The Best Two Things about Verlaine

by Robert Gibbons

         never sees as much as when one looks through a closed window.

All the more than normal flooding the street.
The church emptying,
cars returning
the pleased
& holy home.
When like some midnight
Cinderella, exemplified by twin girls under shy white parasols, noon's
lets others loose: the work-weary, dirty, & staggering clean through,
checking the gutter as if it were money-strewn,
the fear-laden, gentle, skinny guy has lost
hair since the last time I saw him,
while I'm waiting for Angel
with his fixtures.

What's on my mind is not the red wine Sundays hold in store,
but the obvious fact that you haven't gotten back in touch.
Months ago you asked me to write something on
your latest paintings, a series of views out
your young son's bedroom window.

I planned to cite such precedents
as Cezanne's, Mont Sainte-Victoire, or
Hokusai's, Thirty-six Views of Fuji,
which the MFA once housed
in a room of their own.

I recall that day you showed me earlier work featuring
The Two Verlaines, the poet,
& the underground rock star.
You got that high forehead exactly right!
For my money the best two things
about Verlaine are that
Rimbaud loved
& that Ambroise Vollard convinced Bonnard to illustrate the poems of
Parallement in 1900,
for which the painter chose
a labial pink for images to swim in,
& border the type without interrupting the text.

But your main concern that day was convincing us
of the worth of the series of abstractions
the views from the room
had become: of course, you lost your own father
at a young age, & now give the boy
all the attention
you missed,
to the point of imagining through his eyes the daily sequence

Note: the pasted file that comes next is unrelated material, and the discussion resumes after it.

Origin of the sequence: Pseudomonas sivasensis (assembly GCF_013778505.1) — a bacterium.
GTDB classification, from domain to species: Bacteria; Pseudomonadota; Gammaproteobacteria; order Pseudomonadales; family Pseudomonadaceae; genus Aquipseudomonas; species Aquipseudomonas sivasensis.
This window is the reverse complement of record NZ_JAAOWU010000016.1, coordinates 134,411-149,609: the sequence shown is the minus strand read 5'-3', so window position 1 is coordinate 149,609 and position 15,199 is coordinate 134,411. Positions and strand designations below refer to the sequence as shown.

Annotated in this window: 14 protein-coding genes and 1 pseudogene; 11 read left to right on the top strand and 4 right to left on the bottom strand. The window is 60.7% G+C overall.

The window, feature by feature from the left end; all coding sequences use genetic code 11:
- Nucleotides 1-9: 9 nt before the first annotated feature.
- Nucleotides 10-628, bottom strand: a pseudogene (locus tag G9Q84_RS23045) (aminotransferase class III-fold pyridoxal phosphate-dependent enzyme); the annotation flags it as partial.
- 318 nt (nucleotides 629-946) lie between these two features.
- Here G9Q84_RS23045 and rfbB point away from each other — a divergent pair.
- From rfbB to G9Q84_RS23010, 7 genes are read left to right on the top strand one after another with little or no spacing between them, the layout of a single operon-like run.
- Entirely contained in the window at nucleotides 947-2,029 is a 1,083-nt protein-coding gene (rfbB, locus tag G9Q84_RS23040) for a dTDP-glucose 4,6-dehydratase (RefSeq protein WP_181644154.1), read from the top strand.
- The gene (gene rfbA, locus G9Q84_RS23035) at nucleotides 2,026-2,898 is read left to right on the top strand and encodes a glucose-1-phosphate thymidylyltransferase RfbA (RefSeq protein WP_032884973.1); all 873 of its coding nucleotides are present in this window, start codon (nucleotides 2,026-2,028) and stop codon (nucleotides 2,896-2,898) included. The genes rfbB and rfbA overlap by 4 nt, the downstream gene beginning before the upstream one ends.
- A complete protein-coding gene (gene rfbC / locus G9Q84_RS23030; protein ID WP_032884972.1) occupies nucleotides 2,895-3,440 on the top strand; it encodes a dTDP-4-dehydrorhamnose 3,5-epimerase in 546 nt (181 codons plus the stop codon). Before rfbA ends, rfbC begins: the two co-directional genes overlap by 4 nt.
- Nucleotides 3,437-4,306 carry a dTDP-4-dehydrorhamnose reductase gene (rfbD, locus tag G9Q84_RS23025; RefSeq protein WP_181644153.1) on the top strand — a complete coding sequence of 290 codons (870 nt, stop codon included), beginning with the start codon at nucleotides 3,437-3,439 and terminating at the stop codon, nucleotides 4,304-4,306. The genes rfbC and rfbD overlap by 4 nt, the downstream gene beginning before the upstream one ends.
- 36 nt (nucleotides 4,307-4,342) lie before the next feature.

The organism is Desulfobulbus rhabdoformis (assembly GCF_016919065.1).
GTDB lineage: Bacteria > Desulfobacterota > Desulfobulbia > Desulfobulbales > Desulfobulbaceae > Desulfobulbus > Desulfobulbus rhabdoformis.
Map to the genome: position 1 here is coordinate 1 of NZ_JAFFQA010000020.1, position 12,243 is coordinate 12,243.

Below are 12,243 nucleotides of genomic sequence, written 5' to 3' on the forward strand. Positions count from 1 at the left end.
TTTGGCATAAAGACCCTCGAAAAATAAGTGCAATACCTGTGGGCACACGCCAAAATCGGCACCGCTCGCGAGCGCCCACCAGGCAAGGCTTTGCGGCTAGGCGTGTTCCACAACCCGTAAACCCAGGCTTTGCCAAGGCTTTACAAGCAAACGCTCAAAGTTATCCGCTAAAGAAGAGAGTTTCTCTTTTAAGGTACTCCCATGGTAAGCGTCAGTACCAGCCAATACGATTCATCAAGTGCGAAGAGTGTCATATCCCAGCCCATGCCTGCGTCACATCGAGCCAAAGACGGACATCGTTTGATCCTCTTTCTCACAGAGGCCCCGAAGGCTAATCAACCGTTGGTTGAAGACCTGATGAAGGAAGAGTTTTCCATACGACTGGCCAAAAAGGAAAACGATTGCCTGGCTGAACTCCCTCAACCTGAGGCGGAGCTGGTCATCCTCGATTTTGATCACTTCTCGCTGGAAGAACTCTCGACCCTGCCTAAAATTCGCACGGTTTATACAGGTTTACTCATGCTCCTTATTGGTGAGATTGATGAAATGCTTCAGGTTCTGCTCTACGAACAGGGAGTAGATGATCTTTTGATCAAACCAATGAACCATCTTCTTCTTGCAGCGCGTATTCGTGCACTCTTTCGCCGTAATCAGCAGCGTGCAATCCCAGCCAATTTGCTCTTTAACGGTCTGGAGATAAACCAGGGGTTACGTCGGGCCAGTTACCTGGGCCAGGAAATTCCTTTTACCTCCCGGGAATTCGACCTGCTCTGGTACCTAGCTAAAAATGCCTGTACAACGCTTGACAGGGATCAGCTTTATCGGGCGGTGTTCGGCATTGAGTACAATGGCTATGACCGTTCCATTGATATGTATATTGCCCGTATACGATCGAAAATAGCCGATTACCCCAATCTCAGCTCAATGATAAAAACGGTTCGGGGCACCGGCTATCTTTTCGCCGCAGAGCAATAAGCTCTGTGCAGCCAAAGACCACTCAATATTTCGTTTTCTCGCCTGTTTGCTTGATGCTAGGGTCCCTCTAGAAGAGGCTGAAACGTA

of light, shade, variations,
at risk of failure,
what better

My understanding is that we'd get together a few more times,
discuss the new work, go over
motivations, seek out

The promised Tom Verlaine tapes never arrived
until months later, by overnight express,
along with a twelve-page hand-written letter delimiting what our dialogue
was to have accomplished,
& a deadline
to finish the piece in five days
for the printer,
& September opening.

By that time I'd taken on a new job,
headed to my brother's on the lake for the Fourth,
where I came down
with some bug going round, leaving me without a prayer
of written reply or critical insight.
I left a message on your answering machine to that extent.

It's a shame you didn't get back in touch earlier
because last night a Brokaw-like commentator announced in the dream,
"Angels have begun to inhabit the larger bells,
which seemed to have been abandoned,"
& with that, a chorus of song rang out,
orchestrating a regular Christmas
Babes in Toyland atmosphere,
or wonderfully cacophonous

Waking, an infant light hoisted itself chin-high
to the window sill, then crawled into bed
next to us like a young Eros.

©2001 by Robert Gibbons

\ Robert Gibbons has work currently online in: The Drunken Boat, Evergreen Review, Frank , Gargoyle, Janus Head, Linnaean Street, pith, Recursive Angel, and Tragos. His third chapbook of prose poems, This Vanishing Architecture, has just been published by Innerer Klang Press, Charlestown, MA.

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